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Flowers left for Daniel Hogbin
Santa Fe Magazine January 1921-"EARLY HISTORY OF THE BRIDGE AND BUILDING DEPARTMENTBeing an Account of the Activities of D.E. Hogbin, First Bridge and Building Foreman- (The statements made in this story were furnished by C. S. Hogbin, son of D. E. Hogbin, who obtained the information from his father. Mr. Hogbin says that his father was very accurate and the dates given are dependable- The Editors) D.E. Hogbin was born at Centre Grove, N.J., on August 21, 1843, and was educated in the public schools of New Jersey. He enlisted in Company D, First New Jersey Cavalry, on January 1, 1864, and was wounded in the thigh in the battle of the Wilderness. He took part in several engagements and received honorable mention for bravery. He served until the termination of the Civil War and was discharged at Vienna, VA., on July 24, 1865. He then engaged in oyster fishing off the east coast and later traveled "west," which was then the vast undeveloped and comparatively unexplored region west of the Ohio River. During part of this time he worked in the woods and lumber camps of Michigan and Wisconsin. He commenced work for the Santa Fe on November 20, 1868, as a carpenter in the bridge and building department, but was immediately made foreman of a bridge gang in the original construction out of Topeka. He served in the bridge and building department as general foreman on construction work and as superintendent of bridges and buildings until May 31, 1883. In 1868 the Santa Fe commenced to grade for track west from Topeka, Kansas, and in the fall made preparations to build a bridge across the Kansas River at Topeka. The company engaged J.D. Crily ( an old bridge man) to superintend the construction, which was to be of two 150-foot spans, Howe truss, of wood. On November 23, 1868, Mr. Hogbin arrived in Topeka with two cars of material consisting of an old pile driver borrowed from the Union Pacific Railroad, timber to build another drive, and cottonwood boards to build a tool house on the north bank of the river, also some other tackle. With him came three laborers, Mike Kenney, James Keating and John Lyons. These four persons were the very first employees in the bridge and building department. Mr. Hogbin hauled the material to the north end of the bridge site, put up a tool house and commenced to build another driver, setting the other three men to haul the piles and other material from the track (about one-half mile) to the bridge site with a yoke of steers. The first carpenters hired were named Otis and Johnson H. W. Finn came a few days later. He afterwards became superintendent of bridges, until September 1871. When the material was on hand a force of twenty-five or thirty men were on the job. The bridge was built during the winter of 1868-69, and was then ready for the rolling stock, of which the company had none. On March 31, 1869, an engine that the company had bought of the C.C,&I. Rd. came up from Kansas City on the Union Pacific track and switched to the Santa Fe to the end of the bridge, a distance less than one-half mile. The engine stopped at the north end of the bridge. It was a great event. The carpenters piled up on the engine and had the engineer run the engine over the bridge and back again. "The bridge was safe," and Mr. Hogbin and others were proud to realize that they were the first builders of the Santa Fe in that department. This was the first engine the company owned and it was renamed "C.K. Holiday," after one of the chief promoters and directors of the company. The engineer who came with this engine was named Beach. After the engine had run over the bridge and backed to the north bank of the Kansas River it was six o'clock P.M. March 31, 1869, and Mr. Hogbin "clocked" the drivers with sticks of cordwood and "watched her" during the night for which he got one-half time extra, netting him $7.50 for the day. At the time the general offices of the company consisted of two small rooms upstairs, one flat table in the front room and some kegs of nails and picks and shovels in the the room. One of the officers of the company was M. L. Sergent, who general manager, general superintendent and chief engineer of construction. When Mr. Hogbin wanted and nails of hardware he went to the general offices. "All right, take what you want," he was told. The bridge carpenters so far had laid the track and on April 1, 1869, were laying from the bridge to the depot site in order to deliver material for the depot. But on April 2 Mr. Ashcraft took charge of the track laying. The track was laid to Burlingame, twenty-seven miles west of Topeka, by July, 1869, where it ended until March 1870, when track laying commenced west to Emporia, sixty-eight miles west of Topeka. Mr. Hogbin was made general foreman of construction in March, 1870, and raised all the bridges and buildings to Hutchinson, when the depot building was let by contract and Hogbin had only bridges and water tanks to build. The track was laid to Emporia in July, 1870. Mr. Hogbin put in the crossing of the M.K.&T. Railroad at this place. This was done on a Sunday so that no injunctions could be served to stop the Santa Fe from crossing. This was the first crossing of any railroad by the Santa Fe. On July 3, 1869, a new engine, NO. 2, named "Burnsides," arrived. It was a very small engine, even for that day, and would be a mere toy in these days. This engine operated the mixed train daily from Topeka to Burlingame and return; a combination passenger and baggage-car and three or four freight cars. When it reached Wakarusa, twelve miles out, it took water from a tank at a creek. Leaving the creek there was an upgrade to reach the prairie between the creek and Burlingame. The engine with four or five cars could not make it and would back down past Wakarusa and up the hill as far as it could and make a run for it. It would just make it. The end of the track remained at Emporia until January, 1871, when track laying was commenced west and was completed to Florence in May or June, and to Newton, Kansas.. the first part of July, 1871. Mr. Hogbin built the depot , water tank, turntable, large stockyards and cowmen's camp house or hotel at Newton. Before the depot and stockyards were fully completed he was sent for and put in charge of bridge construction north from Topeka to Atchison. This part of the road was graded (from Topeka to Atchison) in 1871 and about twelve miles of track was laid from Topeka north in December, 1871, when track laying stopped for the winter. In February, 1872, track laying commenced from Atchison south to connect with track laid from Topeka, and was completed in April or May 1872. The Santa Fe then had a track from Atchison to Newton, one hundred and eighty-five miles. In the fall and winter of 1871 the road was graded from Newton to Wichita, Kansas and during January and February, 1872, Mr. Hogbin put up the bridges from Newton to Wichita by contract. The track was laid from Newton to Witchita, twenty-seven miles, in March and April, 1872, and in May track laying was commenced on the main line west. Ten miles west of Newton there was a 100 foot bridge to raise and Mr. Hogbin was sent for to do this, but owing to the wrecking of a freight train on a 150-foot truss bridge at Grasshopper Falls, knocking out three raise the bridge near Newton. It was built on trestle abutments already put up by the operating department. In July, 1872, Mr. Hogbin arrived in Newton to take charge of the bridges under construction and there met Mr. Finn, who raised this bridge, which was about ready for the track except for putting in a rod that had to be repaired. After completing the arrangements, Mr. Hogbin took charge of the completion of this bridge and also took charge of the construction the arrangements, Mr. Hogbin took charge of the completion of this bridge and also took charge of the construction of all bridges on the man line west of Newton. During the war for the right of way through the Royal Gorge with the D. & R. G., Mr. Hogbin was assigned to cooperate with the engineering department in the location of the proposed line through Colorado. He played an active part in the exciting events which occurred at the culmination of that controversy, and later, in 1879, he was in charge of construction of bridges, buildings and water tanks, west of Trinidad, Colo., on the newly acquired right of way. In December, 1879, he was made superintendent of bridges and buildings over the district Nickerson to Coolidge, which position he held until his resignation from the Santa Fe in May, 1883. He was very popular with his fellow- workman and was known to them as "Jersey." He had the reputation of being a through workman, and was one of the most dependable bridge builders of the Santa Fe in his time. After leaving the Santa Fe he was made manager of a company composed of six Santa Fe Employees, which organized the Z-Six Bar cattle ranch, with headquarters at Zamora, Kansas. The company later sold out and Mr. Hogbin engaged independent ranching business in western Kansas. In 1890 he began practicing civil engineering and was county surveyor of Hamilton County, Kansas, intermittently from 1892 until 1907, during part of which time he was also chief engineer of the Alamo Land and Irrigation Co. of Syracuse, Kansas. After leaving the Santa Fe he performed special services many times for the company as consulting engineer. He invented a stock loading chute which was used for many years in all Santa Fe stockyards. He also took out several minor patents. In 1907 he moved with his family to Los Angeles, Cal., and in September, 1915, entered the soldiers' home at Sawtelle, Cal., where he died on April 19, 1917, at the age of seventy-four. The 1900 CENSUS shows Daniel E. Hogbin born August 1841 58 years old Syracuse Township, Hamilton County, Kansas Series: T623 Microfilm: 482 Book; 1 Page 187a. The census shows his occupation as civil engineer, his son Everett as farmer and his daughter Kate as school teacher. Daniel and Emma were married 28 years (9 children 8 living); owned their farm.Military Service: Bet January 1, 1864 - July 24, 1865, First New Jersey Cavalry Company DOccupation: Bet. November 20, 1868 - May 31, 1883, 1st bridge carpenter and B&B foreman Santa Fe RR Topeka, Kansas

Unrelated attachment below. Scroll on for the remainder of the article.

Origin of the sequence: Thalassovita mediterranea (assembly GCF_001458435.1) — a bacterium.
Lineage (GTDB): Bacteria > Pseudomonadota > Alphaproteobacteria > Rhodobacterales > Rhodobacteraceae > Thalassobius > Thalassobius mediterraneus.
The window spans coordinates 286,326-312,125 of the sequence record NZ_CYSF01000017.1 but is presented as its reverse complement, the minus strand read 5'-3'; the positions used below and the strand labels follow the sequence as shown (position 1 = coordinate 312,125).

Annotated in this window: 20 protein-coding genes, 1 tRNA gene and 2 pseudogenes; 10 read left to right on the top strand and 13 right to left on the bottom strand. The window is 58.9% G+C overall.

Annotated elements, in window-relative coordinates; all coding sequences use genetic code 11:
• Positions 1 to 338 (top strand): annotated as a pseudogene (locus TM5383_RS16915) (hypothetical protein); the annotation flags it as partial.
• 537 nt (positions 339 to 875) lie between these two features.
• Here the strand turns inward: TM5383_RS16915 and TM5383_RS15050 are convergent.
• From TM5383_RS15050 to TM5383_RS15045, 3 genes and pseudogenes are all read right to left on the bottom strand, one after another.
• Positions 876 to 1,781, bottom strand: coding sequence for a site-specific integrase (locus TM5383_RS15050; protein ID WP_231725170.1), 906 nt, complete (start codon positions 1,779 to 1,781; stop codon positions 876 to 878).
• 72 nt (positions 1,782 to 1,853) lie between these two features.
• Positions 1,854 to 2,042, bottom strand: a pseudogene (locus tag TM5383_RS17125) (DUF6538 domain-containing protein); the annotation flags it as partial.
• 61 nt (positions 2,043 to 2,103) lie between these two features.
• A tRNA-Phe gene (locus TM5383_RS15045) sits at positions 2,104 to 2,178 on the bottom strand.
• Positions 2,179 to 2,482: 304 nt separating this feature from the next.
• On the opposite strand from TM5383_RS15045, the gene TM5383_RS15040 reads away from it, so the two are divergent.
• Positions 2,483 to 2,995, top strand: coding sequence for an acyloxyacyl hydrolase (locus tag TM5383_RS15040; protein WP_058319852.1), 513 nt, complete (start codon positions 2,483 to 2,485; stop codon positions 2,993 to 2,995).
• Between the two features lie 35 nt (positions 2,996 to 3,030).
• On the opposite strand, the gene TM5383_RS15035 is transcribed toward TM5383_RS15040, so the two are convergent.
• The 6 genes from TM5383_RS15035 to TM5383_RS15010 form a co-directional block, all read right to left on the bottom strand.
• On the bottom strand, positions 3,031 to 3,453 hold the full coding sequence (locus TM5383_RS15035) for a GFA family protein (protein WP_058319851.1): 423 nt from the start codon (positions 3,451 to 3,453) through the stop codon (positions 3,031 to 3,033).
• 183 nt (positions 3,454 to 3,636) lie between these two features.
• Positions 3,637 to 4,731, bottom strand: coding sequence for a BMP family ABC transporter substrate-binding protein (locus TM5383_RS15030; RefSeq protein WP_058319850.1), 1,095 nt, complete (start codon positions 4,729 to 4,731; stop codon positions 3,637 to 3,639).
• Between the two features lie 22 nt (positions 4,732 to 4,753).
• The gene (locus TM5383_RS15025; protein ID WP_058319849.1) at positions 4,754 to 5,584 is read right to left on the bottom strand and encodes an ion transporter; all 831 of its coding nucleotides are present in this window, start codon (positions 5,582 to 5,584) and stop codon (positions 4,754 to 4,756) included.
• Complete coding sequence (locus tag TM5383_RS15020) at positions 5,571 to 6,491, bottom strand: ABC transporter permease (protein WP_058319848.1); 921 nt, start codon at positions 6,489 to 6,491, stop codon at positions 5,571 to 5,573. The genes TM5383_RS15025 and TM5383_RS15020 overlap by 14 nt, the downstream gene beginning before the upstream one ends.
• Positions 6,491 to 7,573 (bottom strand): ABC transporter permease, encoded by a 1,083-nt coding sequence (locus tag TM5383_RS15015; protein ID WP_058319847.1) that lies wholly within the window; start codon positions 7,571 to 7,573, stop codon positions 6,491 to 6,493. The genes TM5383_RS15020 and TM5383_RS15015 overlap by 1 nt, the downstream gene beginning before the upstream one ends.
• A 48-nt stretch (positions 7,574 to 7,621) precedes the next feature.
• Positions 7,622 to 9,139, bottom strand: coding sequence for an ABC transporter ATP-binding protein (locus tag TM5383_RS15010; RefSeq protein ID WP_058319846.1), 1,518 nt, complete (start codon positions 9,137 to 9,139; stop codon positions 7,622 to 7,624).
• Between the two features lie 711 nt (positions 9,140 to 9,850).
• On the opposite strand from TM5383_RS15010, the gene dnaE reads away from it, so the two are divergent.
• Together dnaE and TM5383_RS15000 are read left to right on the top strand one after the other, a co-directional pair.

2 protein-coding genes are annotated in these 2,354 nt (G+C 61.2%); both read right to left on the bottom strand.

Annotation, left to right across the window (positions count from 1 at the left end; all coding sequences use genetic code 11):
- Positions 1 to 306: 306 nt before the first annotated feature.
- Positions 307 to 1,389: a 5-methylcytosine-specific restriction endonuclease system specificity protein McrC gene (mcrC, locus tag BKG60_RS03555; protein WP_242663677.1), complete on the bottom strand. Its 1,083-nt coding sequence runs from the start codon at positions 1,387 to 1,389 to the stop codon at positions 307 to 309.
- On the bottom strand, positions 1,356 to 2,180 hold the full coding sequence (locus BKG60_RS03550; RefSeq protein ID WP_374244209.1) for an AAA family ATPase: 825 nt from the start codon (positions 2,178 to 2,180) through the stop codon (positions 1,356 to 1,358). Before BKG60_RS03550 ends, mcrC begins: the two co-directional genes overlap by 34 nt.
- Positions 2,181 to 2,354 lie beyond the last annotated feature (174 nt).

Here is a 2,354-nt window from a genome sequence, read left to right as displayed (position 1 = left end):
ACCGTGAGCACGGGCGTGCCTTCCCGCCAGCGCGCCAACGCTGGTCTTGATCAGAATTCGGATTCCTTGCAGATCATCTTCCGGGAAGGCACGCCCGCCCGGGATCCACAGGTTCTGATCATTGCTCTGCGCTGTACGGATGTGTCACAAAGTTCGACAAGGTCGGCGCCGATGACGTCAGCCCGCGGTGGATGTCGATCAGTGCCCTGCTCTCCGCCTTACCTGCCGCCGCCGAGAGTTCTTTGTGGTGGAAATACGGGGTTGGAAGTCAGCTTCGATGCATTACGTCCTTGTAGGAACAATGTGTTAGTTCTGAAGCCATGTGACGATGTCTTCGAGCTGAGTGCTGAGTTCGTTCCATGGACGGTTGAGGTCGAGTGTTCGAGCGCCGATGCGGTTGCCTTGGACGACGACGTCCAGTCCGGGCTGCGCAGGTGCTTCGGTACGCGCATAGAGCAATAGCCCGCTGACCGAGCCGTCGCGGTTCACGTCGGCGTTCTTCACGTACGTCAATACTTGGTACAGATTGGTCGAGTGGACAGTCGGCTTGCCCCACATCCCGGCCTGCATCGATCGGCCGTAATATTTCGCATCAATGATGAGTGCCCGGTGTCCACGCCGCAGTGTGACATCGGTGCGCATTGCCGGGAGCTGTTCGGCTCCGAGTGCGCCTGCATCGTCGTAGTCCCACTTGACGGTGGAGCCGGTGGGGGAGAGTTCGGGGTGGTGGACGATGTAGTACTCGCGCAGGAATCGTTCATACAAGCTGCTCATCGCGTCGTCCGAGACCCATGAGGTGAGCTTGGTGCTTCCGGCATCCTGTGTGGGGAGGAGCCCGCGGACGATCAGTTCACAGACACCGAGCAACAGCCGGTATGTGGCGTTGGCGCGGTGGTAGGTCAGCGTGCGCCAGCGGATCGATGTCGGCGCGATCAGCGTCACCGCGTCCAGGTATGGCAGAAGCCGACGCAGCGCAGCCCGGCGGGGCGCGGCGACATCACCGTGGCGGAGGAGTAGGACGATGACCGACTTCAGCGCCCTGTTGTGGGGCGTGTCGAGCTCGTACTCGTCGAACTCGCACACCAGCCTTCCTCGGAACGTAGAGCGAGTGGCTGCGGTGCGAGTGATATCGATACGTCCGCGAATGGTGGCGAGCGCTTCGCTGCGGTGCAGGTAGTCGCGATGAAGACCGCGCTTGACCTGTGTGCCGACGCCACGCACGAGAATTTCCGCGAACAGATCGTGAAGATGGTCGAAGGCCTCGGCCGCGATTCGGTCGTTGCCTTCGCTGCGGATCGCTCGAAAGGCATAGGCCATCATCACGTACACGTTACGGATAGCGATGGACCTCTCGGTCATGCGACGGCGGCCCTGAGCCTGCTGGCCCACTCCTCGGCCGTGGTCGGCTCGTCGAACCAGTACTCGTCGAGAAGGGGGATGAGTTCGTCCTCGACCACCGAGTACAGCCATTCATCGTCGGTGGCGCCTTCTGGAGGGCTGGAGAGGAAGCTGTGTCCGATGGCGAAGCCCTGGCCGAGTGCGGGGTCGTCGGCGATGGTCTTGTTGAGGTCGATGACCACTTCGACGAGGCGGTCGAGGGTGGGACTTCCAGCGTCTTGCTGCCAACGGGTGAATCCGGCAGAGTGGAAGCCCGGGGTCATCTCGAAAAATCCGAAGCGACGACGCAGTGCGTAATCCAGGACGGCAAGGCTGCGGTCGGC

- Debra Scherdin
 Added: May. 18, 2011